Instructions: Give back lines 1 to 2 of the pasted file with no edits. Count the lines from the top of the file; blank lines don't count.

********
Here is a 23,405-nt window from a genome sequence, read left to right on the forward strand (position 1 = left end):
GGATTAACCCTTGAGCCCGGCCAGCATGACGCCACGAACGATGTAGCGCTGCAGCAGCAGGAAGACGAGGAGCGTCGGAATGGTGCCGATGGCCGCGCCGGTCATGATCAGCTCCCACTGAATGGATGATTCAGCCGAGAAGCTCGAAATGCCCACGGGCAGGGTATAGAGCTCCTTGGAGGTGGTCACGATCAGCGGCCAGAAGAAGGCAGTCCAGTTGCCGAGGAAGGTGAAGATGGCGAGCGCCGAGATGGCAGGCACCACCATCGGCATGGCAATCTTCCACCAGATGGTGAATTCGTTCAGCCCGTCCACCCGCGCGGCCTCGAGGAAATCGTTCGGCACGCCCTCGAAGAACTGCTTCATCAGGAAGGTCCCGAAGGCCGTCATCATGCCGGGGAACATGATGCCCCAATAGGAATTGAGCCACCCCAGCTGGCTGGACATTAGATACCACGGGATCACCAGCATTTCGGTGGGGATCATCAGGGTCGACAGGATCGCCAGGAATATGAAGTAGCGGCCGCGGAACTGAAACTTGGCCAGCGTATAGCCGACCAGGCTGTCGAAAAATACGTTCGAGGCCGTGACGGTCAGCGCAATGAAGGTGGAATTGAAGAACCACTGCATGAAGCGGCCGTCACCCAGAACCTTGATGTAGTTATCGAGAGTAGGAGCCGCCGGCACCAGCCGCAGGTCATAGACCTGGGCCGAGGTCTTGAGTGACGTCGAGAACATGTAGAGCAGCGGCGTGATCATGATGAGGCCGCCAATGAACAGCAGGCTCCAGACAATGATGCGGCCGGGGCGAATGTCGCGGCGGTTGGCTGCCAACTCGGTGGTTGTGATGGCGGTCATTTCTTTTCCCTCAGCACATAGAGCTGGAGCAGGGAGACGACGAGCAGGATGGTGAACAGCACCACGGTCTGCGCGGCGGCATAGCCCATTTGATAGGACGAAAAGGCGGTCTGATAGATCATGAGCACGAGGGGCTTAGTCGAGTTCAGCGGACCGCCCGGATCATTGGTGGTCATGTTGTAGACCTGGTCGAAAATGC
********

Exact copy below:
Here is a 23,405-nt window from a genome sequence, read left to right on the forward strand (position 1 = left end):
GGATTAACCCTTGAGCCCGGCCAGCATGACGCCACGAACGATGTAGCGCTGCAGCAGCAGGAAGACGAGGAGCGTCGGAATGGTGCCGATGGCCGCGCCGGTCATGATCAGCTCCCACTGAATGGATGATTCAGCCGAGAAGCTCGAAATGCCCACGGGCAGGGTATAGAGCTCCTTGGAGGTGGTCACGATCAGCGGCCAGAAGAAGGCAGTCCAGTTGCCGAGGAAGGTGAAGATGGCGAGCGCCGAGATGGCAGGCACCACCATCGGCATGGCAATCTTCCACCAGATGGTGAATTCGTTCAGCCCGTCCACCCGCGCGGCCTCGAGGAAATCGTTCGGCACGCCCTCGAAGAACTGCTTCATCAGGAAGGTCCCGAAGGCCGTCATCATGCCGGGGAACATGATGCCCCAATAGGAATTGAGCCACCCCAGCTGGCTGGACATTAGATACCACGGGATCACCAGCATTTCGGTGGGGATCATCAGGGTCGACAGGATCGCCAGGAATATGAAGTAGCGGCCGCGGAACTGAAACTTGGCCAGCGTATAGCCGACCAGGCTGTCGAAAAATACGTTCGAGGCCGTGACGGTCAGCGCAATGAAGGTGGAATTGAAGAACCACTGCATGAAGCGGCCGTCACCCAGAACCTTGATGTAGTTATCGAGAGTAGGAGCCGCCGGCACCAGCCGCAGGTCATAGACCTGGGCCGAGGTCTTGAGTGACGTCGAGAACATGTAGAGCAGCGGCGTGATCATGATGAGGCCGCCAATGAACAGCAGGCTCCAGACAATGATGCGGCCGGGGCGAATGTCGCGGCGGTTGGCTGCCAACTCGGTGGTTGTGATGGCGGTCATTTCTTTTCCCTCAGCACATAGAGCTGGAGCAGGGAGACGACGAGCAGGATGGTGAACAGCACCACGGTCTGCGCGGCGGCATAGCCCATTTGATAGGACGAAAAGGCGGTCTGATAGATCATGAGCACGAGGGGCTTAGTCGAGTTCAGCGGACCGCCCGGATCATTGGTGGTCATGTTGTAGACCTGGTCGAAAATGC